St Luke's Anglican Church in Enmore a lively, inclusive welcoming liturgical community

The Joy of the Gospel

The Joy of the Gospel

Ser­mon preached at Enmore, St. Fran­cis’ Day, Octo­ber 2, 2016

Read­ings: Mat­thew 11.25–30; Gala­tians 6. 14–18; Gen­es­is 1.26–31

Apart from Mary the moth­er of our Lord, Fran­cis is prob­ably the world’s best loved saint. In an age when we have become very con­scious of our envir­on­ment and the need to pre­serve it, Fran­cis seems a man for our times. In Novem­ber 1979, Pope John Paul ii declared Fran­cis the Pat­ron Saint of Eco­logy. Many of the stor­ies that sur­round the life of Fran­cis emphas­ise his love for anim­als and all of cre­ation. Yet, Fran­cis is also a para­dox­ic­al fig­ure, the Troubadour who loved women, yet vowed him­self to chastity; the man who loved the beauty and pleas­ures of the nat­ur­al world yet vowed him­self to the most aus­tere poverty; the lead­er who taught his fol­low­ers to love all people without dis­tinc­tion yet treated his own body harshly and died at the age of 45. But it is also true that more than any oth­er per­son in his­tory, Fran­cis com­mit­ted him­self to fol­low­ing the teach­ings of Jesus in a lit­er­al manner.

So this morn­ing let us briefly look at the life of Fran­cis and try to under­stand how he sought to live out the Gos­pel. Fran­cis was born in the year 1182, at Assissi, in Umbria. At the time of his birth, his fath­er, Pietro Bern­ardone, a wealthy cloth mer­chant was away on busi­ness in France. On arriv­ing home he was furi­ous to dis­cov­er that his wife had already had their new son bap­tised with the name Gio­vanni, after John the Baptist. Pietro wanted a son who would fol­low in his own foot­steps and reflect his infatu­ation with France so he renamed him, Francesco. As a young man, Fran­cis ful­filled his father’s hopes, he was good at busi­ness and enjoyed vis­its to France. He loved the poetry and songs of France and was attrac­ted to the troubadours who freely trav­elled around Europe. But he was also attrac­ted to the pro­fes­sion of arms and ima­gined him­self in the role of a knight. He saw an oppor­tun­ity when the neigh­bour­ing city of Per­u­gia declared war on Assissi. He took part in the battle between these two cit­ies which went badly for the Assissi’s and Fran­cis found him­self a pris­on­er, chained in a dun­geon. He spent a year in pris­on before he was ransomed and sent home. Rather than dis­cour­aging his desire for glory in battle, this exper­i­ence only seemed to enhance it and when The Pope called for knights to join the Fourth Cru­sade to the Holy Land, Fran­cis pre­pared to go with them. But God had oth­er plans. When he was only a day’s ride from Assissi on his way to join the cru­sade, Fran­cis had a vis­ion in which God told him that he was not to be a glor­i­ous war­ri­or but that he should return home. This was one of a num­ber of epis­odes which led to his con­ver­sion from a wealthy, rather spoilt youth to a man who would live for God and devote his life to shar­ing the joy of the Gos­pel with every­one he met.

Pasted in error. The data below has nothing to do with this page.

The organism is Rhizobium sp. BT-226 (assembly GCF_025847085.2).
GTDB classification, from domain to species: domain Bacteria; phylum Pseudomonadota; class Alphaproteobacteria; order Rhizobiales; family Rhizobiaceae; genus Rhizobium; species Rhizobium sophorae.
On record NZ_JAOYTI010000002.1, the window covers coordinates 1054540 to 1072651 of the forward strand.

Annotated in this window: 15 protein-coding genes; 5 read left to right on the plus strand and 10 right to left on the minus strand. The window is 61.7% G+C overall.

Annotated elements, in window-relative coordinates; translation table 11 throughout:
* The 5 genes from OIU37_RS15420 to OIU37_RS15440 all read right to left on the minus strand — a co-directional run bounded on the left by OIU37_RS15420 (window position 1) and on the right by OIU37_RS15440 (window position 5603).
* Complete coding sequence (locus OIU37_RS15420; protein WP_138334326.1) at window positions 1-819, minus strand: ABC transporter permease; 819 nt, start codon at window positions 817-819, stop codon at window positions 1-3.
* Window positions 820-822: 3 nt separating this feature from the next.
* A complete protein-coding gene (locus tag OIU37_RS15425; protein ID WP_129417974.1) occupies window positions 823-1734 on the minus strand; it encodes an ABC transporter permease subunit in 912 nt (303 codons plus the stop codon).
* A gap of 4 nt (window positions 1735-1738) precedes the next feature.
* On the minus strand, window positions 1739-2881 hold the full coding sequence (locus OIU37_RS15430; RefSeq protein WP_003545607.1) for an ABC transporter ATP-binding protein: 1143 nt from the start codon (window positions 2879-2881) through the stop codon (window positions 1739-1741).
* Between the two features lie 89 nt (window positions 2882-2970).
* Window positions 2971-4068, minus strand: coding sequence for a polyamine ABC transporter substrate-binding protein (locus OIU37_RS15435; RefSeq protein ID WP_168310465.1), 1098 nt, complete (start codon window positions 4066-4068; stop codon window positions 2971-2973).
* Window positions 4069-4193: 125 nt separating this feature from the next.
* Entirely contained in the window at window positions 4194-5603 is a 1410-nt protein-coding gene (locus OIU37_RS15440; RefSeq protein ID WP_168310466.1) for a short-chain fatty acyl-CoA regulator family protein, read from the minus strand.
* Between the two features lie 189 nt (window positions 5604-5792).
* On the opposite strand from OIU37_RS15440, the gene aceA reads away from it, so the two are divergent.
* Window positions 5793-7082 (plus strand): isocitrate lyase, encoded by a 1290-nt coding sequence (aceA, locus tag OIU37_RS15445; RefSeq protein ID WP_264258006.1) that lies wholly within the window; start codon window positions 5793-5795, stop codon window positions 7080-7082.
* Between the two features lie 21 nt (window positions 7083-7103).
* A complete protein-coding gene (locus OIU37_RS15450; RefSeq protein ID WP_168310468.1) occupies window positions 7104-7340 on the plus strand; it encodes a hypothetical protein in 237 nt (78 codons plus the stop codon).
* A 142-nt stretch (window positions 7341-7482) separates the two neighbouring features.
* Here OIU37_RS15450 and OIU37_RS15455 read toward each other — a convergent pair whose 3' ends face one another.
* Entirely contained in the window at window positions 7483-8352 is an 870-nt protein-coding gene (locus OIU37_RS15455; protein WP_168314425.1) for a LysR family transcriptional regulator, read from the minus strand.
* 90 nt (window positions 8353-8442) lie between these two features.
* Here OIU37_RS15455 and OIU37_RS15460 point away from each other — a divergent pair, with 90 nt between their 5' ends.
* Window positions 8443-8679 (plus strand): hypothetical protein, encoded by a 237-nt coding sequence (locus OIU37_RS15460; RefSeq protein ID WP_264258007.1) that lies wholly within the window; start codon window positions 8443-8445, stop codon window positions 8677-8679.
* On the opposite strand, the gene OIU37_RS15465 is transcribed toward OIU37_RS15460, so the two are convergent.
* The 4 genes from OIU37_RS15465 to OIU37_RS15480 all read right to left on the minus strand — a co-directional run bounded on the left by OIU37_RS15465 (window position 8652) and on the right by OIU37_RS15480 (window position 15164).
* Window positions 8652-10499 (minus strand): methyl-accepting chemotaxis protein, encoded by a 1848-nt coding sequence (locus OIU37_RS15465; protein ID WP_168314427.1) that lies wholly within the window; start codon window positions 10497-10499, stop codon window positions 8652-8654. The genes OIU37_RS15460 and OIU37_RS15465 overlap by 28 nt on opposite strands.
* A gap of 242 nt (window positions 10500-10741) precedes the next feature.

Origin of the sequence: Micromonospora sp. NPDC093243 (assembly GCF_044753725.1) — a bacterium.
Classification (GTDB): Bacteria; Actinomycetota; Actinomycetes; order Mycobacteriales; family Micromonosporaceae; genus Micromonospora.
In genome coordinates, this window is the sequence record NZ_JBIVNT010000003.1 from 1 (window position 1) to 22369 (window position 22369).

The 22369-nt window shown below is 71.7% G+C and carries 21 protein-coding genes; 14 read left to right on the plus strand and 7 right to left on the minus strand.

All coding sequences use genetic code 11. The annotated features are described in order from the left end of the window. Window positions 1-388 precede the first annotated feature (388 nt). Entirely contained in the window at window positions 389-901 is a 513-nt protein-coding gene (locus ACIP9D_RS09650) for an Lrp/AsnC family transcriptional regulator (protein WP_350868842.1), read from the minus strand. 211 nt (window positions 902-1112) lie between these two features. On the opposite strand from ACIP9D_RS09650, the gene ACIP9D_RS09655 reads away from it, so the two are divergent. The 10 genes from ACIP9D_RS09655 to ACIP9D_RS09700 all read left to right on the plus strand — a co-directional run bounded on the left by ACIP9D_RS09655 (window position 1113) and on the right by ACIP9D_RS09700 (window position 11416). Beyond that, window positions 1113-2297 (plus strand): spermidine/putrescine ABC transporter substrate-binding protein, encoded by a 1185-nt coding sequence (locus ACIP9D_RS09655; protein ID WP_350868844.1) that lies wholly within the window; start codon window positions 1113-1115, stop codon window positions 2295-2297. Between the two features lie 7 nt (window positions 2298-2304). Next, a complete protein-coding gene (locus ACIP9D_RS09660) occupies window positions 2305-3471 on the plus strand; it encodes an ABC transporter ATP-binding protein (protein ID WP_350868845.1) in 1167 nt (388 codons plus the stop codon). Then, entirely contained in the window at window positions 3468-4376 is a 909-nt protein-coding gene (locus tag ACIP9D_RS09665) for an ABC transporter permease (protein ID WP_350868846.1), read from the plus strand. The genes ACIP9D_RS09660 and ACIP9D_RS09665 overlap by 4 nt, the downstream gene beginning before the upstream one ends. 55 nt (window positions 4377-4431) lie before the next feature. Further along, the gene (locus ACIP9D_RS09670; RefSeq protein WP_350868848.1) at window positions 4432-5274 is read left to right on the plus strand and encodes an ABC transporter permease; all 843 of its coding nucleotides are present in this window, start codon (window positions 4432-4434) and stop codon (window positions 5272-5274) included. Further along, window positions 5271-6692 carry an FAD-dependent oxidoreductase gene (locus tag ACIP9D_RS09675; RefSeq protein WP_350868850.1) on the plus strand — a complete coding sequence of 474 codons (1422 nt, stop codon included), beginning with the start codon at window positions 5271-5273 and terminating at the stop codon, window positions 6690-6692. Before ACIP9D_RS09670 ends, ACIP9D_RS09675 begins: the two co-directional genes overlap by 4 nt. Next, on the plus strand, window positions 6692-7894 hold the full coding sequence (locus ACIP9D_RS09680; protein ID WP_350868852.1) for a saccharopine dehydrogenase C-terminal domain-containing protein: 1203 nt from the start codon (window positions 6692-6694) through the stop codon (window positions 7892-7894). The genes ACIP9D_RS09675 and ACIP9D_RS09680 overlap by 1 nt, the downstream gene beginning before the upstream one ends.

Fran­cis’ con­ver­sion took place slowly. He began to spend more time in pray­er and developed a con­cern for people he would pre­vi­ously have no time for. His bio­graph­ers have often described three events which demon­strated his new way of think­ing: his encounter with the leper, when he kissed the man: his vis­it to the Church at San Dami­ano when he heard Christ on the cru­ci­fix speak­ing to him, say­ing “Fran­cis repair my church” and his pub­lic renun­ci­ation of all old way of life when he stood before the Bish­op accused of selling his father’s mer­chand­ise in order to pay for the church’s repair and stripped off all his clothes pro­claim­ing that he no longer had any fath­er except, ‘Our Fath­er who art in heaven.’